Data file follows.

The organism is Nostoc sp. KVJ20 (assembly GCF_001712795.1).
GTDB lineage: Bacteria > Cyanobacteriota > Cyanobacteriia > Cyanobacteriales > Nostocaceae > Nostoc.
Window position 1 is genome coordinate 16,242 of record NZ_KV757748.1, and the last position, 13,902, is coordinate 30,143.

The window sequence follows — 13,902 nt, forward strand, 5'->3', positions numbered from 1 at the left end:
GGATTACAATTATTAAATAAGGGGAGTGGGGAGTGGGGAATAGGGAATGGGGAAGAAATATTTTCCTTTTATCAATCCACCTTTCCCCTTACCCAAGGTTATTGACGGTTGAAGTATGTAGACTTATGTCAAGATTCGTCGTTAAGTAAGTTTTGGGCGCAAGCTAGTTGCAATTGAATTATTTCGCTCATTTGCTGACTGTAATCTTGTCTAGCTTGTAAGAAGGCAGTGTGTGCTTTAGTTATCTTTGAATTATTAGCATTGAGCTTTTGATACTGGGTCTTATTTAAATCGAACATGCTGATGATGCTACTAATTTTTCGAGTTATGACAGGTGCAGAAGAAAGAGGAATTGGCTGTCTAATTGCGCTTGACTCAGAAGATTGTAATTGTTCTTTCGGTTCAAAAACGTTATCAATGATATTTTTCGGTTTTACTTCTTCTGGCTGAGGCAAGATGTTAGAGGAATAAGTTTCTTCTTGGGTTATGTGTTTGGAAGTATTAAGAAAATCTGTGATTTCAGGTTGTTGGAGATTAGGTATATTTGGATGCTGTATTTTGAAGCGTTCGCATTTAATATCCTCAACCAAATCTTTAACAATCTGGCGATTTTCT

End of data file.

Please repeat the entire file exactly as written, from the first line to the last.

The organism is Nostoc sp. KVJ20 (assembly GCF_001712795.1).
GTDB lineage: Bacteria > Cyanobacteriota > Cyanobacteriia > Cyanobacteriales > Nostocaceae > Nostoc.
Window position 1 is genome coordinate 16,242 of record NZ_KV757748.1, and the last position, 13,902, is coordinate 30,143.

The window sequence follows — 13,902 nt, forward strand, 5'->3', positions numbered from 1 at the left end:
GGATTACAATTATTAAATAAGGGGAGTGGGGAGTGGGGAATAGGGAATGGGGAAGAAATATTTTCCTTTTATCAATCCACCTTTCCCCTTACCCAAGGTTATTGACGGTTGAAGTATGTAGACTTATGTCAAGATTCGTCGTTAAGTAAGTTTTGGGCGCAAGCTAGTTGCAATTGAATTATTTCGCTCATTTGCTGACTGTAATCTTGTCTAGCTTGTAAGAAGGCAGTGTGTGCTTTAGTTATCTTTGAATTATTAGCATTGAGCTTTTGATACTGGGTCTTATTTAAATCGAACATGCTGATGATGCTACTAATTTTTCGAGTTATGACAGGTGCAGAAGAAAGAGGAATTGGCTGTCTAATTGCGCTTGACTCAGAAGATTGTAATTGTTCTTTCGGTTCAAAAACGTTATCAATGATATTTTTCGGTTTTACTTCTTCTGGCTGAGGCAAGATGTTAGAGGAATAAGTTTCTTCTTGGGTTATGTGTTTGGAAGTATTAAGAAAATCTGTGATTTCAGGTTGTTGGAGATTAGGTATATTTGGATGCTGTATTTTGAAGCGTTCGCATTTAATATCCTCAACCAAATCTTTAACAATCTGGCGATTTTCT